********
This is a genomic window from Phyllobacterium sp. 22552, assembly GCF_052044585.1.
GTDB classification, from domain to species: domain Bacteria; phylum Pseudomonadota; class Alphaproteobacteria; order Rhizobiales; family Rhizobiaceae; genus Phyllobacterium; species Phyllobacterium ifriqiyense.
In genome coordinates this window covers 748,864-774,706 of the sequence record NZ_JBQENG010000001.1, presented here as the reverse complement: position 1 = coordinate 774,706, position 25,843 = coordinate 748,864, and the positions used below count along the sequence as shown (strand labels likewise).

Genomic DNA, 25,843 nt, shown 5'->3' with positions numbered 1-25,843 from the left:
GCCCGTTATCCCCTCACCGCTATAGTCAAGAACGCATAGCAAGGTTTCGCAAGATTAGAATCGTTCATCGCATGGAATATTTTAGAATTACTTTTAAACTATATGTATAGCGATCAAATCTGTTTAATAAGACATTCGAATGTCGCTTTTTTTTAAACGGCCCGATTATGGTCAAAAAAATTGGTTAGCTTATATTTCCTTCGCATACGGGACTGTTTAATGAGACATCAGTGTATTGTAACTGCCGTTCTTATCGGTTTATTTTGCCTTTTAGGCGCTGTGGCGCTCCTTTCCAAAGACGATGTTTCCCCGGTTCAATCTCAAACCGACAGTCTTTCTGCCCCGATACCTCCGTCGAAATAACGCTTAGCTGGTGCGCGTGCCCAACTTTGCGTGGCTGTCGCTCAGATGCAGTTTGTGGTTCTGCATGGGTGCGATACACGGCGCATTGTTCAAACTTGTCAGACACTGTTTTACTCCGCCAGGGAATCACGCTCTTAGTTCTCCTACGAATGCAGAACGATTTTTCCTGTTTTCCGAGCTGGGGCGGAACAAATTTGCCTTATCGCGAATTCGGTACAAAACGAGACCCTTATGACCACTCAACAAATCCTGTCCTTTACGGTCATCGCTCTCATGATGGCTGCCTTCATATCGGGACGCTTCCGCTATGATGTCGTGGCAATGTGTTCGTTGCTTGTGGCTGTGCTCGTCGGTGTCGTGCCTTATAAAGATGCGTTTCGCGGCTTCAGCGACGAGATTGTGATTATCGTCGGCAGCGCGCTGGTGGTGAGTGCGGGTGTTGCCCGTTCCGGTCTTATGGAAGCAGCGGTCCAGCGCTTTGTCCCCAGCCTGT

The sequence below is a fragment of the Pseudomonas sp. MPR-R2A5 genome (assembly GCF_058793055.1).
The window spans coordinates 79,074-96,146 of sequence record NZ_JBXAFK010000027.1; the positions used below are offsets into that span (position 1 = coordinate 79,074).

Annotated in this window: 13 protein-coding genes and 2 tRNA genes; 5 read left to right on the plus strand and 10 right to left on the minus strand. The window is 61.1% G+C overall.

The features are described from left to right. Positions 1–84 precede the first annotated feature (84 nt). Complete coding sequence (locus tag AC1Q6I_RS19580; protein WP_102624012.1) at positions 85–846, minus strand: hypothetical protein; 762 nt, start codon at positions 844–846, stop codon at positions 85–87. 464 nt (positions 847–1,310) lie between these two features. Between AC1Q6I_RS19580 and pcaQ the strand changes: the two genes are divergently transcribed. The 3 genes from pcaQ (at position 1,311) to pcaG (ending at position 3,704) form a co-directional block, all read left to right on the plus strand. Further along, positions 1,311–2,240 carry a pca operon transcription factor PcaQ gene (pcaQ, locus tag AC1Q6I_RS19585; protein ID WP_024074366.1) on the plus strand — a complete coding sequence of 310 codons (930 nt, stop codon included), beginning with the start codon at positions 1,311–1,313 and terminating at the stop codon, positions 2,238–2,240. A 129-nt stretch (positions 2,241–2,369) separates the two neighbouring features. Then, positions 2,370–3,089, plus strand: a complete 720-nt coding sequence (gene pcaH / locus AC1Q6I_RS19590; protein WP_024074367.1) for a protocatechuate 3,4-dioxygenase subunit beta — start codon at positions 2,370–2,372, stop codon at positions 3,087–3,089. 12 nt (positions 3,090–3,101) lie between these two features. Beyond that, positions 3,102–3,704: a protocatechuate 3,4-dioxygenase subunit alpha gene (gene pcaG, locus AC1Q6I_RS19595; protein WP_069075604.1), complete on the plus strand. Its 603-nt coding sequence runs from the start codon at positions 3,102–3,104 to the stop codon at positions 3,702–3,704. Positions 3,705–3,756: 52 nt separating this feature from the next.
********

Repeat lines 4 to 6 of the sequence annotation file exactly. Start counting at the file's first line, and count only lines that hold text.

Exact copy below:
Genomic DNA, 25,843 nt, shown 5'->3' with positions numbered 1-25,843 from the left:
GCCCGTTATCCCCTCACCGCTATAGTCAAGAACGCATAGCAAGGTTTCGCAAGATTAGAATCGTTCATCGCATGGAATATTTTAGAATTACTTTTAAACTATATGTATAGCGATCAAATCTGTTTAATAAGACATTCGAATGTCGCTTTTTTTTAAACGGCCCGATTATGGTCAAAAAAATTGGTTAGCTTATATTTCCTTCGCATACGGGACTGTTTAATGAGACATCAGTGTATTGTAACTGCCGTTCTTATCGGTTTATTTTGCCTTTTAGGCGCTGTGGCGCTCCTTTCCAAAGACGATGTTTCCCCGGTTCAATCTCAAACCGACAGTCTTTCTGCCCCGATACCTCCGTCGAAATAACGCTTAGCTGGTGCGCGTGCCCAACTTTGCGTGGCTGTCGCTCAGATGCAGTTTGTGGTTCTGCATGGGTGCGATACACGGCGCATTGTTCAAACTTGTCAGACACTGTTTTACTCCGCCAGGGAATCACGCTCTTAGTTCTCCTACGAATGCAGAACGATTTTTCCTGTTTTCCGAGCTGGGGCGGAACAAATTTGCCTTATCGCGAATTCGGTACAAAACGAGACCCTTATGACCACTCAACAAATCCTGTCCTTTACGGTCATCGCTCTCATGATGGCTGCCTTCATATCGGGACGCTTCCGCTATGATGTCGTGGCAATGTGTTCGTTGCTTGTGGCTGTGCTCGTCGGTGTCGTGCCTTATAAAGATGCGTTTCGCGGCTTCAGCGACGAGATTGTGATTATCGTCGGCAGCGCGCTGGTGGTGAGTGCGGGTGTTGCCCGTTCCGGTCTTATGGAAGCAGCGGTCCAGCGCTTTGTCCCCAGCCTGT

The sequence below is a fragment of the Pseudomonas sp. MPR-R2A5 genome (assembly GCF_058793055.1).